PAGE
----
‘How will you live your life, so that it does not make a mockery of your values?”
‘Teaching and Learning on the Open Web’ learning community has been one of the best learning experiences in my professional career. Whenever we meet, there are conversations that inspire me, question me, or gently nudge me to think about pedagogy in refreshing ways.
One such discussion happened this past week about ‘note-taking’ a seemingly benign topic that has nothing to do with equity and inclusivity, right? As my colleagues were articulating the rationale for engaging in note-taking, the conversation boiled down to two big ideas – record keeping and students’ desire to learn. Indeed, when we have a written record of classroom conversations, it benefits all students – not just those who might have trouble hearing what is going on. Additionally, it might help students know about missed materials as well as connect their own understanding with the big ideas discussed. This ensures that all students are on the same page (literally and figuratively) with regards to their learning.
We then moved into discussions about the logistics of note-taking: Should teachers assign students to note-taking or should students volunteer to take notes? Other questions that surfaced in our discussions were about disproportionality when students were asked to volunteer for this task, student responsibility to the classroom community versus the use of points as the motivating mechanism, intentionality around the use of note-taking as a pedagogical and classroom management tool, number of students per class session taking notes, the use of Google docs versus other tools (such as Padlet) for note-taking.
The part that was most illuminating and that directly connects with the Ayers quote above was about inclusivity and truly demonstrating teacher values around inclusivity. Lightbulbs went off in my head when a colleague mentioned that students could be invited to use the language that they are most comfortable in for note-taking. Additionally, we could expand the definition of note-taking, this colleague suggested. So, students could be welcomed to use other strategies such as visual note-taking, the use of doodles to share classroom learning. Another colleague chimed in and discussed the use of annotation tools (such as hypothes.is) on Google slides as another way to increase flexibility while allowing students to take notes on materials posted by the instructor.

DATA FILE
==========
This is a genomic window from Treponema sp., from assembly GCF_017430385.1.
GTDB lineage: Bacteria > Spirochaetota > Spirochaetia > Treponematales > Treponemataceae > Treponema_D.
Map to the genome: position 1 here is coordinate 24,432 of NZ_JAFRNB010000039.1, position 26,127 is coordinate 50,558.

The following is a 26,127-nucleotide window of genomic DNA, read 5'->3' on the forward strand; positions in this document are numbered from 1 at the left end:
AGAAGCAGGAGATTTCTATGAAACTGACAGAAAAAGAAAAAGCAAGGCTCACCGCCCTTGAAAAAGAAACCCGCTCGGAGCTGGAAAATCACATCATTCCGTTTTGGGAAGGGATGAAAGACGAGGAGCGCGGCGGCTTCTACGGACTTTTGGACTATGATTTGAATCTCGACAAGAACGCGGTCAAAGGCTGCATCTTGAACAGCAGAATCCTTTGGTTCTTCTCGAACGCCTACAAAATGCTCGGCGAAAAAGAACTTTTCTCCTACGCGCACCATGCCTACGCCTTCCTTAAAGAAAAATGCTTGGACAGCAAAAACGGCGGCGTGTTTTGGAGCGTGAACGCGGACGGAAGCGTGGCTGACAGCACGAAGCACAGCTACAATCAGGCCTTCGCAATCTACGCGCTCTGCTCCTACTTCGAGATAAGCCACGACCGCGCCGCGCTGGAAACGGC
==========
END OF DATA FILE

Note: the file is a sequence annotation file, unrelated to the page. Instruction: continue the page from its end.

I value student diversity in my classroom and strive to find ways to welcome and build upon diversity. Much like what Chimananda Adiche discussed in the ‘Danger of a Single Story’ I realized that the single story of note-taking was prevalent in my own thinking. It was refreshing to rethink the use of note-taking as an inclusive pedagogical tool. This is a simple yet powerful way to convey my values of not just welcoming but utilizing diversity and student strengths to the classroom discourse. I am constantly looking out for strategies to fortify my instruction in ways that align with values of diversity and inclusion and I just learned that I might not always need to look beyond but could also critically examine existing strategies to further this value.